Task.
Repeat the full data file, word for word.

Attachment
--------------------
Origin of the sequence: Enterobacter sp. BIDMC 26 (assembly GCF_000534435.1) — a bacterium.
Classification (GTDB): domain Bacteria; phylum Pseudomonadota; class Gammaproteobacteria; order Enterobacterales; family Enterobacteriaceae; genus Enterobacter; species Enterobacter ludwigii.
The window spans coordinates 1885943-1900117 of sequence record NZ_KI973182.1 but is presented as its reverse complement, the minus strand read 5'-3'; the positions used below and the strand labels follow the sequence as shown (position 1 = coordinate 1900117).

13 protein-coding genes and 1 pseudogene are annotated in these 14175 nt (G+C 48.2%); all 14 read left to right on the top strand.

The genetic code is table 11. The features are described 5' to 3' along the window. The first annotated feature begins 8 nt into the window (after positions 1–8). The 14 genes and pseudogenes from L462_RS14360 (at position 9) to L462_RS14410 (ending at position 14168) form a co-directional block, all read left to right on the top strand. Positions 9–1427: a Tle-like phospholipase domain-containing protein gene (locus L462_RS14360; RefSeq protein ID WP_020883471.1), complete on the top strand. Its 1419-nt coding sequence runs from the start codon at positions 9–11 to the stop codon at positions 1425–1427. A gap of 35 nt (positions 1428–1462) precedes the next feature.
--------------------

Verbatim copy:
Origin of the sequence: Enterobacter sp. BIDMC 26 (assembly GCF_000534435.1) — a bacterium.
Classification (GTDB): domain Bacteria; phylum Pseudomonadota; class Gammaproteobacteria; order Enterobacterales; family Enterobacteriaceae; genus Enterobacter; species Enterobacter ludwigii.
The window spans coordinates 1885943-1900117 of sequence record NZ_KI973182.1 but is presented as its reverse complement, the minus strand read 5'-3'; the positions used below and the strand labels follow the sequence as shown (position 1 = coordinate 1900117).

13 protein-coding genes and 1 pseudogene are annotated in these 14175 nt (G+C 48.2%); all 14 read left to right on the top strand.

The genetic code is table 11. The features are described 5' to 3' along the window. The first annotated feature begins 8 nt into the window (after positions 1–8). The 14 genes and pseudogenes from L462_RS14360 (at position 9) to L462_RS14410 (ending at position 14168) form a co-directional block, all read left to right on the top strand. Positions 9–1427: a Tle-like phospholipase domain-containing protein gene (locus L462_RS14360; RefSeq protein ID WP_020883471.1), complete on the top strand. Its 1419-nt coding sequence runs from the start codon at positions 9–11 to the stop codon at positions 1425–1427. A gap of 35 nt (positions 1428–1462) precedes the next feature.